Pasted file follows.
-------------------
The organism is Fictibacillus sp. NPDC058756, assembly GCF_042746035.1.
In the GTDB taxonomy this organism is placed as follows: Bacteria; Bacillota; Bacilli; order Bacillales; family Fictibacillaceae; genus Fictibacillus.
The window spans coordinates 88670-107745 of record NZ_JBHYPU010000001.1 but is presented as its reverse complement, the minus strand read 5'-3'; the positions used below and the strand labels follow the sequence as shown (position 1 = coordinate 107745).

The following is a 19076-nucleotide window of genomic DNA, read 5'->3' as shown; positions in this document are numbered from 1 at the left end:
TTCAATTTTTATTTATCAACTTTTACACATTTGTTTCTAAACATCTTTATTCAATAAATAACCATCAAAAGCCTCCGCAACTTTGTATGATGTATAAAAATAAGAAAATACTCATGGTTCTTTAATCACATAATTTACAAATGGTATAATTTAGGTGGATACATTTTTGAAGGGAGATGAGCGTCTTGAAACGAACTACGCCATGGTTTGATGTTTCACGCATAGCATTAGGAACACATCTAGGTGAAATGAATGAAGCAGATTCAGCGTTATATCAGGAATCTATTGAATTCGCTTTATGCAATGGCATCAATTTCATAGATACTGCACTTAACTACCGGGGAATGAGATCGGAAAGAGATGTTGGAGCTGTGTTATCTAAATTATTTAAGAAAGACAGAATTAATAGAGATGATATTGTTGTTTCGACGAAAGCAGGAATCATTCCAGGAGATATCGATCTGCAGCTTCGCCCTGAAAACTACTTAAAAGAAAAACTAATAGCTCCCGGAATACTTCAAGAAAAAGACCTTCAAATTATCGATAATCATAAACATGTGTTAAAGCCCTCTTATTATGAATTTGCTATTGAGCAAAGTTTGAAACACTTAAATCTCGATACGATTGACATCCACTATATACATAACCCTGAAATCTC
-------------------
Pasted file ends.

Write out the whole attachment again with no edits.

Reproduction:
The organism is Fictibacillus sp. NPDC058756, assembly GCF_042746035.1.
In the GTDB taxonomy this organism is placed as follows: Bacteria; Bacillota; Bacilli; order Bacillales; family Fictibacillaceae; genus Fictibacillus.
The window spans coordinates 88670-107745 of record NZ_JBHYPU010000001.1 but is presented as its reverse complement, the minus strand read 5'-3'; the positions used below and the strand labels follow the sequence as shown (position 1 = coordinate 107745).

The following is a 19076-nucleotide window of genomic DNA, read 5'->3' as shown; positions in this document are numbered from 1 at the left end:
TTCAATTTTTATTTATCAACTTTTACACATTTGTTTCTAAACATCTTTATTCAATAAATAACCATCAAAAGCCTCCGCAACTTTGTATGATGTATAAAAATAAGAAAATACTCATGGTTCTTTAATCACATAATTTACAAATGGTATAATTTAGGTGGATACATTTTTGAAGGGAGATGAGCGTCTTGAAACGAACTACGCCATGGTTTGATGTTTCACGCATAGCATTAGGAACACATCTAGGTGAAATGAATGAAGCAGATTCAGCGTTATATCAGGAATCTATTGAATTCGCTTTATGCAATGGCATCAATTTCATAGATACTGCACTTAACTACCGGGGAATGAGATCGGAAAGAGATGTTGGAGCTGTGTTATCTAAATTATTTAAGAAAGACAGAATTAATAGAGATGATATTGTTGTTTCGACGAAAGCAGGAATCATTCCAGGAGATATCGATCTGCAGCTTCGCCCTGAAAACTACTTAAAAGAAAAACTAATAGCTCCCGGAATACTTCAAGAAAAAGACCTTCAAATTATCGATAATCATAAACATGTGTTAAAGCCCTCTTATTATGAATTTGCTATTGAGCAAAGTTTGAAACACTTAAATCTCGATACGATTGACATCCACTATATACATAACCCTGAAATCTC